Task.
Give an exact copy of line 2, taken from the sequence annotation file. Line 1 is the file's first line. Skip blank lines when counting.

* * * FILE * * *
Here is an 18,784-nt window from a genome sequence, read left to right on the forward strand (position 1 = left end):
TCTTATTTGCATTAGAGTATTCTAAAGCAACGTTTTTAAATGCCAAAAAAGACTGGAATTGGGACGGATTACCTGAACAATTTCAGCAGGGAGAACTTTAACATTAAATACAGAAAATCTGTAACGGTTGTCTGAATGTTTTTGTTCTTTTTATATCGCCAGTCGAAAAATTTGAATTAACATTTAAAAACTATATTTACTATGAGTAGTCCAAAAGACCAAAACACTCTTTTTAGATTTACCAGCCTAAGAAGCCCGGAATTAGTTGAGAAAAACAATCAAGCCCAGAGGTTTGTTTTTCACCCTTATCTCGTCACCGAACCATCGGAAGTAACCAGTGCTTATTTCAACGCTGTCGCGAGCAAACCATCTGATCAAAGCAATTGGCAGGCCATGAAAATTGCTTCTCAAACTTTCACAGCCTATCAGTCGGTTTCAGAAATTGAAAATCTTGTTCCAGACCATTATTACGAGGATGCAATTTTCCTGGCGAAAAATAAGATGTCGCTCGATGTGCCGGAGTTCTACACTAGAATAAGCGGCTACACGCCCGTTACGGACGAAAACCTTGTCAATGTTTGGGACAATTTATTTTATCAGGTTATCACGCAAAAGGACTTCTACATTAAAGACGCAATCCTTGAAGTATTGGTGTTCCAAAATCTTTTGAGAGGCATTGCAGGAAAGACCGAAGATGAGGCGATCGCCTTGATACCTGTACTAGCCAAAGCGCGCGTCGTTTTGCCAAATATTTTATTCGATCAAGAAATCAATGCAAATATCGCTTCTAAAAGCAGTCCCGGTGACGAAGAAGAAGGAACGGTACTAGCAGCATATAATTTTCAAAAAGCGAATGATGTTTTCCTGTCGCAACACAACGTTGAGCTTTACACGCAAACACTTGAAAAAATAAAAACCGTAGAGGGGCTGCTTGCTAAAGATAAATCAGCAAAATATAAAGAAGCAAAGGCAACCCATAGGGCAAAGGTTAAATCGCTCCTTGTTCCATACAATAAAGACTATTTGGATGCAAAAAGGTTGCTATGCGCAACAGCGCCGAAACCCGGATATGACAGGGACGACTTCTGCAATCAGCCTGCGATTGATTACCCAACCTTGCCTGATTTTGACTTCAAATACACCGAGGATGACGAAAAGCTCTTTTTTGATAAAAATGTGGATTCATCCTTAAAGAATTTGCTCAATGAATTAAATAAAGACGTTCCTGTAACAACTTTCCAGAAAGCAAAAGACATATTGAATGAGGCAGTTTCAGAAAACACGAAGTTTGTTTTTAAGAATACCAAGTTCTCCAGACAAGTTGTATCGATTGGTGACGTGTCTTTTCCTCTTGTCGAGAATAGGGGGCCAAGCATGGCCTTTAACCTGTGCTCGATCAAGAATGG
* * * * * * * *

TCTTATTTGCATTAGAGTATTCTAAAGCAACGTTTTTAAATGCCAAAAAAGACTGGAATTGGGACGGATTACCTGAACAATTTCAGCAGGGAGAACTTTAACATTAAATACAGAAAATCTGTAACGGTTGTCTGAATGTTTTTGTTCTTTTTATATCGCCAGTCGAAAAATTTGAATTAACATTTAAAAACTATATTTACTATGAGTAGTCCAAAAGACCAAAACACTCTTTTTAGATTTACCAGCCTAAGAAGCCCGGAATTAGTTGAGAAAAACAATCAAGCCCAGAGGTTTGTTTTTCACCCTTATCTCGTCACCGAACCATCGGAAGTAACCAGTGCTTATTTCAACGCTGTCGCGAGCAAACCATCTGATCAAAGCAATTGGCAGGCCATGAAAATTGCTTCTCAAACTTTCACAGCCTATCAGTCGGTTTCAGAAATTGAAAATCTTGTTCCAGACCATTATTACGAGGATGCAATTTTCCTGGCGAAAAATAAGATGTCGCTCGATGTGCCGGAGTTCTACACTAGAATAAGCGGCTACACGCCCGTTACGGACGAAAACCTTGTCAATGTTTGGGACAATTTATTTTATCAGGTTATCACGCAAAAGGACTTCTACATTAAAGACGCAATCCTTGAAGTATTGGTGTTCCAAAATCTTTTGAGAGGCATTGCAGGAAAGACCGAAGATGAGGCGATCGCCTTGATACCTGTACTAGCCAAAGCGCGCGTCGTTTTGCCAAATATTTTATTCGATCAAGAAATCAATGCAAATATCGCTTCTAAAAGCAGTCCCGGTGACGAAGAAGAAGGAACGGTACTAGCAGCATATAATTTTCAAAAAGCGAATGATGTTTTCCTGTCGCAACACAACGTTGAGCTTTACACGCAAACACTTGAAAAAATAAAAACCGTAGAGGGGCTGCTTGCTAAAGATAAATCAGCAAAATATAAAGAAGCAAAGGCAACCCATAGGGCAAAGGTTAAATCGCTCCTTGTTCCATACAATAAAGACTATTTGGATGCAAAAAGGTTGCTATGCGCAACAGCGCCGAAACCCGGATATGACAGGGACGACTTCTGCAATCAGCCTGCGATTGATTACCCAACCTTGCCTGATTTTGACTTCAAATACACCGAGGATGACGAAAAGCTCTTTTTTGATAAAAATGTGGATTCATCCTTAAAGAATTTGCTCAATGAATTAAATAAAGACGTTCCTGTAACAACTTTCCAGAAAGCAAAAGACATATTGAATGAGGCAGTTTCAGAAAACACGAAGTTTGTTTTTAAGAATACCAAGTTCTCCAGACAAGTTGTATCGATTGGTGACGTGTCTTTTCCTCTTGTCGAGAATAGGGGGCCAAGCATGGCCTTTAACCTGTGCTCGATCAAGAATGG